“Just a few months ago, I had the pleasure of visiting Toronto and strolled right into The Monkey’s Paw, an “antiquarian shop specializing in uncommon books and paper artifacts from the age of print.” Upon entering, I was immediately drawn to this beautiful, vintage-looking vending machine. I was pleasantly surprised to find out that it sold random books for only $2. Named the “Biblio-Mat,” it’s the world’s first randomizing vending machine for old books.The Biblio-Mat was built by Craig Small for The Monkey’s Paw. According to the owners, “The machine was conceived as an artful alternative to the ubiquitous and often ignored discount sidewalk bin. When a customer puts coins into it, the Biblio-Mat dramatically whirrs and vibrates as the machine is set in motion. The ring of an old telephone bell enhances the thrill when the customer’s mystery book is delivered with a satisfying clunk into the receptacle below.” Watch the video below to see it in action!”
This is an interesting book. I came into it not knowing anything about it other than it had been recomended on some Internet list of “mysteries you should read” and it sounded interesting. When I went to put it on my Amazon wish list (which is an easy way to keep track of things I want to read) it turned out it was on sale so I clicked down my $2.99 or whatever it was and there it sat in my Kindle, awaiting a closer perusal. Continue reading “Review: The Sweetness at the Bottom of the Pie”
In Pwned, Christa Charter once again brings Sexy Sleuth Lexy Cooper to life with a mystery following hot on the heels of her initial outing, Schooled. Once again, Lexy is dragged into a mystery set amidst the high-tech world of video game systems. This time, Lexy gets involved because her paramour, Nate, the married father she can’t stay away from, calls and asks her to check on a member of the team who should be at the airport about to head for Japan… but isn’t. Ever the dutiful “friend,” Lexy heads over only to discover the guy dead on the kitchen floor, a single stab wound to the chest. Continue reading “Review: Pwned”
There are times during The Burglar Who Counted the Spoons where our protagonist, Bernie Rhodenbarr, laments that he doesn’t want anything to change. He wants everything to continue on just the way it is. We who love the Burglar books want the same thing. There’s just one problem: things change whether we want them to or not.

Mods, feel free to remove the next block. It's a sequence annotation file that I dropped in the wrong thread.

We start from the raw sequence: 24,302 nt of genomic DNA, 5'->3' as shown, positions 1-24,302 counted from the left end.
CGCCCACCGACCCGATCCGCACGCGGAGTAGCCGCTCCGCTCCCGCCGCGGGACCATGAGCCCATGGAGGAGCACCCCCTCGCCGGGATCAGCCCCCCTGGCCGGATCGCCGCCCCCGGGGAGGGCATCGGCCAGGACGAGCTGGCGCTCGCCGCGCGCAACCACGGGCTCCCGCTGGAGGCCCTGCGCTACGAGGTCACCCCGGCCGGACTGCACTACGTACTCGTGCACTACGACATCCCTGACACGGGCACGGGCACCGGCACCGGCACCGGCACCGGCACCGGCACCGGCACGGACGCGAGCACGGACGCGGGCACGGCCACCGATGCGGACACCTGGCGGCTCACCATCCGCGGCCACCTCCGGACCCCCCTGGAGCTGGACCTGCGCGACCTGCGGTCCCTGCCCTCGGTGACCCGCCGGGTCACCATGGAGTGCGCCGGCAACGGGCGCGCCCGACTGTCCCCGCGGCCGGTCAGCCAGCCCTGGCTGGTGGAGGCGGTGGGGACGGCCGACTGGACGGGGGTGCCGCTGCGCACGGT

And yet… Lawrence Block manages to address both issues at the same time and does it brilliantly. Continue reading “Review: The Burglar Who Counted the Spoons”
As someone involved in both the world of magic and the world of literature, I’m surprised it took me this long to come around to Clayton Rawson’s “Merlini” books. These are widely considered classics of the “locked room” mystery genre and with Death from a Top Hat one can see why.
Continue reading “Review: Death from a Top Hat”
I’m on a roll, reading the first book in a series, again. At some point, I’ll read the rest of them, maybe. This one is fun and cute and well written – it may be the first in a series but it’s not a first novel, not by a long shot. Continue reading “Review: Her Royal Spyness”
I picked this up because I was in Edinburgh, Scotland and had been on a Literary Walking Tour of the city’s most famous writers and Rankin’s name kept coming up. We passed places he hung out, locations from his books, and heard stories about his life. So when I had the opportunity to grab one of his Rebus thrillers I took it, feeling like it’s a good thing to read local writers. Continue reading “Review: The Black Book”
Generally, I enjoyed Christa Charter’s new series starter (you can tell it’s a new series because the last line completely sets up the sequel) and her double team of detectives – Lexy and her “uncle” Mike – work well together. The mystery itself is fun and while there are no great twists and turns, it’s also not completely obvious from the outset, which is nice. Continue reading “Review: Schooled”
Sports movies have their own tropes and clichés. There’s always the underdog team, the former star hoping for a comeback, the rising star looking for his break, the down-and-out owner looking to make his team profitable and the big play at the end which redeems everything. Semi-Pro, Will Ferrell’s new vehicle, hits all of those conventions and at the same time adds in a new one, that of Will Ferrell.
Ferrell plays Jackie Moon, a one-hit wonder from 1970s, who used his money to indulge in his second passion, basketball. He is the owner/coach/power forward for the Flint Tropics, an ABA team facing extinction as the league prepares to fold and be absorbed into the NBA. Moon is a horrible player, knowing nothing about the actual mechanics of the game. Instead, he focuses on odd marketing ploys to get a crowd and his mantra of “Everybody Loves Everybody” designed to make the players all feel like a family. Continue reading “Review: Semi-Pro”